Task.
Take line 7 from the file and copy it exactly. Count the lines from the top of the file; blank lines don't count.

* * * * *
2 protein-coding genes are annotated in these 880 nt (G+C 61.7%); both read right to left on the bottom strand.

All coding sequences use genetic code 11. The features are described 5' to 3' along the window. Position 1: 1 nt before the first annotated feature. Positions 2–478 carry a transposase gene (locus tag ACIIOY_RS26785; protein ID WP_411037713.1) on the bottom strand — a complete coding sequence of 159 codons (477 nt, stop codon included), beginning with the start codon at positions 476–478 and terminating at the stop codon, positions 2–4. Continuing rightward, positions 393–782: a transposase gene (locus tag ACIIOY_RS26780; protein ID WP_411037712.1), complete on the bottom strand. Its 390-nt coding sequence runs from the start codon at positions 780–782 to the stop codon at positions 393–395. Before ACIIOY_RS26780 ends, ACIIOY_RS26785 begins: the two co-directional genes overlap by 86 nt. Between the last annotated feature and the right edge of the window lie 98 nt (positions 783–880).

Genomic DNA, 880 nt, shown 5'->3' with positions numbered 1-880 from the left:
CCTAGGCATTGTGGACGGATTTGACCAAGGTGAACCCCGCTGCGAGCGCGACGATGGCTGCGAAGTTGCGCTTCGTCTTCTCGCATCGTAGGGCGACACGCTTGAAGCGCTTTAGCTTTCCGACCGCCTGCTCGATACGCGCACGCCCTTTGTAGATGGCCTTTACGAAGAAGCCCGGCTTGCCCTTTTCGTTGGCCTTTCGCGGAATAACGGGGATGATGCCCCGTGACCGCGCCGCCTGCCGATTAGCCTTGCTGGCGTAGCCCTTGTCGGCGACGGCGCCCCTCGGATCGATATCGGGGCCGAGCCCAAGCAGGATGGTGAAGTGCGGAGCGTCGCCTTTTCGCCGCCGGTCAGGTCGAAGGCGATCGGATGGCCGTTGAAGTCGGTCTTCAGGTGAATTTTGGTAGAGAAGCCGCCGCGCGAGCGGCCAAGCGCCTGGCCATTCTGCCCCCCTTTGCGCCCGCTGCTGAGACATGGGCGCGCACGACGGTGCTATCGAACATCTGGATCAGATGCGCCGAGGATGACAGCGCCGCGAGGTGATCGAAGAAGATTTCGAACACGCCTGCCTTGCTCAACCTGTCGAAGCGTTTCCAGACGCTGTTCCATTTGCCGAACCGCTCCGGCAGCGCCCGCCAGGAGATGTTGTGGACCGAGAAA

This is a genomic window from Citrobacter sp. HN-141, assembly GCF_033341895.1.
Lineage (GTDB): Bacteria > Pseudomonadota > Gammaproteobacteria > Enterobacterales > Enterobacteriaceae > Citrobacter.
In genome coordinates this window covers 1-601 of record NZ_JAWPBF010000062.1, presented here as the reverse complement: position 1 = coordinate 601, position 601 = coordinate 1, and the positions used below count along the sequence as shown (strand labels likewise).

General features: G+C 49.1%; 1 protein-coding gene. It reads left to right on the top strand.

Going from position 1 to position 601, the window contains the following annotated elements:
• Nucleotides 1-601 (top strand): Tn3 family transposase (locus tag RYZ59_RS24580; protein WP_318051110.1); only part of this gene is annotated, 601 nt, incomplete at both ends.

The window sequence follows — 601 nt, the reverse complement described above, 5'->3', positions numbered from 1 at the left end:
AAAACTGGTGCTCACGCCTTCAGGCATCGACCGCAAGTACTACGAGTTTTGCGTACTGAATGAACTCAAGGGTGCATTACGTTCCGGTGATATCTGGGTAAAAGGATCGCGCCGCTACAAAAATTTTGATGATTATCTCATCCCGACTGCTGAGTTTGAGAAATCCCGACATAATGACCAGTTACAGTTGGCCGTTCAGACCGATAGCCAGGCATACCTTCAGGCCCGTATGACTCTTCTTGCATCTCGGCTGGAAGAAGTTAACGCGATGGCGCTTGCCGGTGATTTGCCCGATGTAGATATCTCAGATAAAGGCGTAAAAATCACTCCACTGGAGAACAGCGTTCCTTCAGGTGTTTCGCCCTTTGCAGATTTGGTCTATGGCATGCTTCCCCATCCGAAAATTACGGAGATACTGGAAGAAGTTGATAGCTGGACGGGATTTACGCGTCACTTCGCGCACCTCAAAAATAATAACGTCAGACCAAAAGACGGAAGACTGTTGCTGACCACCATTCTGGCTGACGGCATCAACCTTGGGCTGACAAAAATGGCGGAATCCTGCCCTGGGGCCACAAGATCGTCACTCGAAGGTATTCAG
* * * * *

In genome coordinates this window covers 1-601 of record NZ_JAWPBF010000062.1, presented here as the reverse complement: position 1 = coordinate 601, position 601 = coordinate 1, and the positions used below count along the sequence as shown (strand labels likewise).